The cessation of Temporary Protected Status, which in reality often lasts many years, would result in the deportation of 200,000 Haitians, Nicaraguans, El Salvador, and Sudanese who together have more than 200,000 children born in the United States. Deportations would separate families and create unneccesary suffering. It would also have negative economic consequences for companies like Butterball Tukey who depend upon an immigrant workforce. This is hard, dirty, and difficult work that would be hard to fill otherwise. Policies can be be sound from both a humanitarian and economic perspective at the same time - deporting hard-working people and separating them from their families when their labor is very much needed would be neither.
Small Business Development
At the insistence of the International Monetary Fund (IMF), the Haitian government had agreed to cut government subsidies on fuel which would have caused prices to increase by over half. Life is expensive enough in Haiti due to a lack of economic growth and dependency on imports. To reduce subsidies would have made life even costly when many struggle just to get by. The situation was very tense but has since calmed. Still, the IMF has yet again hurt Haiti by failing to promote policies that are pro-poor. The full article by Time journalist Billy Perrigo follows.
The Haiti Tech Summit will be held from June 2-5 in Port-au-Prince (location to be announced). The Haiti Tech Summit will bring together entrepreneurs, investors, digital marketers and others to address development changes in Haiti that can be addresed through technological innovation. The event is projected to include 100 speakers, 500 companies, and 1,000 attendees. Sign up for updates and more information about program and organizers follows.
When thinking of Haitian exports, mangos, coffee, and rum may come to mind. However, Haiti was once and could be yet again a significant producer of cacao – the raw form of cocoa that is roasted and converted into chocolate. Expanding cacao production would mean livelihoods for farmers in rural Haiti while potentially complementing reforestation efforts. This is, all in all, a sweet deal.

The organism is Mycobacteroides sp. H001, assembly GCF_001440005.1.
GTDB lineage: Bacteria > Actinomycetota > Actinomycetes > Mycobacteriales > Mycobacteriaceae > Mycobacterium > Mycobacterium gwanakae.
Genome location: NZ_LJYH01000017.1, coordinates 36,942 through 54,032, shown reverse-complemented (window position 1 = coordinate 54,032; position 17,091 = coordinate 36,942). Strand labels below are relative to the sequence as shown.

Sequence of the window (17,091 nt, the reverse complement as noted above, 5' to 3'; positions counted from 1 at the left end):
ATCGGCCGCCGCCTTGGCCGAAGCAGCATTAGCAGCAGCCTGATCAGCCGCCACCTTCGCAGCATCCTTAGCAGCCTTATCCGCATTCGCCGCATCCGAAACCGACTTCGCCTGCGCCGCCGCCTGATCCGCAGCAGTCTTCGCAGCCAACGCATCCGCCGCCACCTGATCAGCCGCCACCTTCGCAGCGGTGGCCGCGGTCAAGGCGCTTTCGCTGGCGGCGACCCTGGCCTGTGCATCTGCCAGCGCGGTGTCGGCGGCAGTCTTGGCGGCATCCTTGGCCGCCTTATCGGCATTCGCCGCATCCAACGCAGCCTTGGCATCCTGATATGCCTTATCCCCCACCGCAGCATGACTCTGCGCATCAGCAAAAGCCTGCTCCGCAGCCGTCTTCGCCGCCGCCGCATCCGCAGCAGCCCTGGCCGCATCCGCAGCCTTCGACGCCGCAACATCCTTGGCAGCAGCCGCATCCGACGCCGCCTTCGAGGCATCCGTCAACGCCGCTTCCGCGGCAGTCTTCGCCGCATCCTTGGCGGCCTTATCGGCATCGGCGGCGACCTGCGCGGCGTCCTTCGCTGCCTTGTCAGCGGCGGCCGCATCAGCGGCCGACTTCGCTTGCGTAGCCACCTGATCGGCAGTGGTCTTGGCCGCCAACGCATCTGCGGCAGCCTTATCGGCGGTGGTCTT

Below is a an article by Forbes writer Jo Piazza about Haitian-American entrepeneur Alexis Gallivan. With the management skills she acquired selling ice cream in Brooklyn, Gallivan decided to replicate her business in Haiti. Being an entrepeneur in Haiti is tough - it ranks 182nd out of 189 countries in the latest Worrd Bank "Ease of Doing Business" Report. To put that into perspective, Afghanistan is 177th. However, the Haitian diaspora is full of individuals with skills, resources, and the potential to create small businesses that provide training and livelihoods. Learn more at the Bel Rev website.
Toilet paper is something that it is not adequately appreciated until one does not have it - and forty percent of Haitians do not. Myrtha Vilbon, with support from USAID, has grown her toilet paper production facility significantly. While Haiti is not yet an easy place to do business, she has done well, with over 100 employees (70 of them women) in her factory. The full article by the Miami Herald's Jacqueline Charles follows.
Timberland has made significant investments in reforestation in Haiti, which you can learn about in the documentary "Kombit: The Cooperative". Timberland's persistence and partnerships have resulted in five million trees (many of them fruit-bearing) being planted. According to The Guardian, Timberland is also supporting a feasibility study to determine if Haiti could become a significant producer of organic cotton. Cotton production is not without its challenges and the jury is still out as to whether it is a crop that makes sense for Haiti. The full article follows below.
Below is an article by David McFadden (Associated Press) concerning the planned development of a port on the Ile de la Tortue north of Port de Paix. The island, poorer than most other parts of Haiti, would certainly benefit from the jobs that could potentially come with the port. The main livelihood opportunities at present involve drug smuggling and construction of boats for fishing and/or smuggling. This, along with international flights, opens up new possibilities for tourism in northern Haiti.
Encite Capital is a new non-profit organization with the objective of supporting small business development in Haiti with an emphasis on agribusiness, manufacturing, and alternative energy. The official launch party will be held on July 25th from 6-8pm at the Hillyer Gallery in the Dupont Circle neighborhood of Washington DC. To learn more about Encite Capital, check out their website or connect with them on Facebook, Twitter, or LinkedIn. More information follows.
Lee Rainboth recently wrote a blog about a Travel Channel series called Dangerous Grounds, an episode of which was shot in Haiti. Due to the cultural insensitivity of the crew, the episode suggests Haitians are dangerous and unpredictable. In reality, Carmichael is just another fly-by-night visitor who didn't take the time to understand Haitian culture. In reality, Haitians are remarkably hospitable and go out of their way to help strangers. That having been said, Haitian coffee is excellent and well worth seeking out.